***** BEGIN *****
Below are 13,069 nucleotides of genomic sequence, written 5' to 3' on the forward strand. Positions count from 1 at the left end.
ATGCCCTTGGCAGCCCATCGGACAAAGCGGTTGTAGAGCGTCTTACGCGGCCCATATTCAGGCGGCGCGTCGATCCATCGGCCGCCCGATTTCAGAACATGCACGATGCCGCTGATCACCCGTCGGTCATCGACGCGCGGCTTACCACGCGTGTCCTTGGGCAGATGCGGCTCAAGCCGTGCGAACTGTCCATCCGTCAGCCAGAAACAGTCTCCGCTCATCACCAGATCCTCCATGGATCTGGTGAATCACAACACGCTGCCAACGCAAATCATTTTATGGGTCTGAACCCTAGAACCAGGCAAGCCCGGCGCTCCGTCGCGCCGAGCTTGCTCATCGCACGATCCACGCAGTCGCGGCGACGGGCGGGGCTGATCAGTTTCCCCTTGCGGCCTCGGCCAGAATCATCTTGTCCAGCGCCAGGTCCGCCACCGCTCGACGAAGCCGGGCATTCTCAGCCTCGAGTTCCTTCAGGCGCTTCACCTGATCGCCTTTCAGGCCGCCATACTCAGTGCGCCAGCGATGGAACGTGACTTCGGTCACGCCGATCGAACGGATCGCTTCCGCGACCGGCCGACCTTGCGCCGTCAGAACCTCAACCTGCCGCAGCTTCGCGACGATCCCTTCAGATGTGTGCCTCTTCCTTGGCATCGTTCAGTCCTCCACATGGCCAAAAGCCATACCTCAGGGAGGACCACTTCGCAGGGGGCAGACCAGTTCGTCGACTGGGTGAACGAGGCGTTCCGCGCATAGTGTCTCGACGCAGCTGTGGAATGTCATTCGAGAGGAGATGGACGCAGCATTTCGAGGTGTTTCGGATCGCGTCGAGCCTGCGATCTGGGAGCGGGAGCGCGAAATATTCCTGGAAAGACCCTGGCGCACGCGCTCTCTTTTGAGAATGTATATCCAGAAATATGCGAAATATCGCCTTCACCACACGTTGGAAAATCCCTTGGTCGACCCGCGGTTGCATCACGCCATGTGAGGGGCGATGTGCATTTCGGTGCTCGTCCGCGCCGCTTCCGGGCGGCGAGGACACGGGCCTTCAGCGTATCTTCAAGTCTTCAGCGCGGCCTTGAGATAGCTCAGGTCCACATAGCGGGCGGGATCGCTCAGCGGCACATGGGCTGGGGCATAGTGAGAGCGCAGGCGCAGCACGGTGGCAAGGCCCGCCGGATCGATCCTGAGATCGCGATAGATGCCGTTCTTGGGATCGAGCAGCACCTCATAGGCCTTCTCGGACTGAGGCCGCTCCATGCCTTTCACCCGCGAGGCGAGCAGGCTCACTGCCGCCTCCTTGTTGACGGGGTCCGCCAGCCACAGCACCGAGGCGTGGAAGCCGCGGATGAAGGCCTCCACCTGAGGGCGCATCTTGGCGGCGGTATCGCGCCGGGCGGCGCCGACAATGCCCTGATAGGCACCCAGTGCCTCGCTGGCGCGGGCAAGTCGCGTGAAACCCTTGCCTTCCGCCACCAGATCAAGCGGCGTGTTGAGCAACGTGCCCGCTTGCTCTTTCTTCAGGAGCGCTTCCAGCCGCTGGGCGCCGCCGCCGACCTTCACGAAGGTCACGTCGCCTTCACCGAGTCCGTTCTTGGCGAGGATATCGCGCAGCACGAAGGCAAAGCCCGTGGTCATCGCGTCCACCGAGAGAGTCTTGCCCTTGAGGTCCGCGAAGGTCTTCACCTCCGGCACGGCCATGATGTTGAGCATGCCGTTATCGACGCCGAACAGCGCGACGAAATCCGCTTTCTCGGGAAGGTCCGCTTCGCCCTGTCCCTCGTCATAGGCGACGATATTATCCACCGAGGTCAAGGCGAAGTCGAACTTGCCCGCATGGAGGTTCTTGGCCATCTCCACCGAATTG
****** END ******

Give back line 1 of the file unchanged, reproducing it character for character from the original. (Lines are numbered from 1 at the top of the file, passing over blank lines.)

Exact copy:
Below are 13,069 nucleotides of genomic sequence, written 5' to 3' on the forward strand. Positions count from 1 at the left end.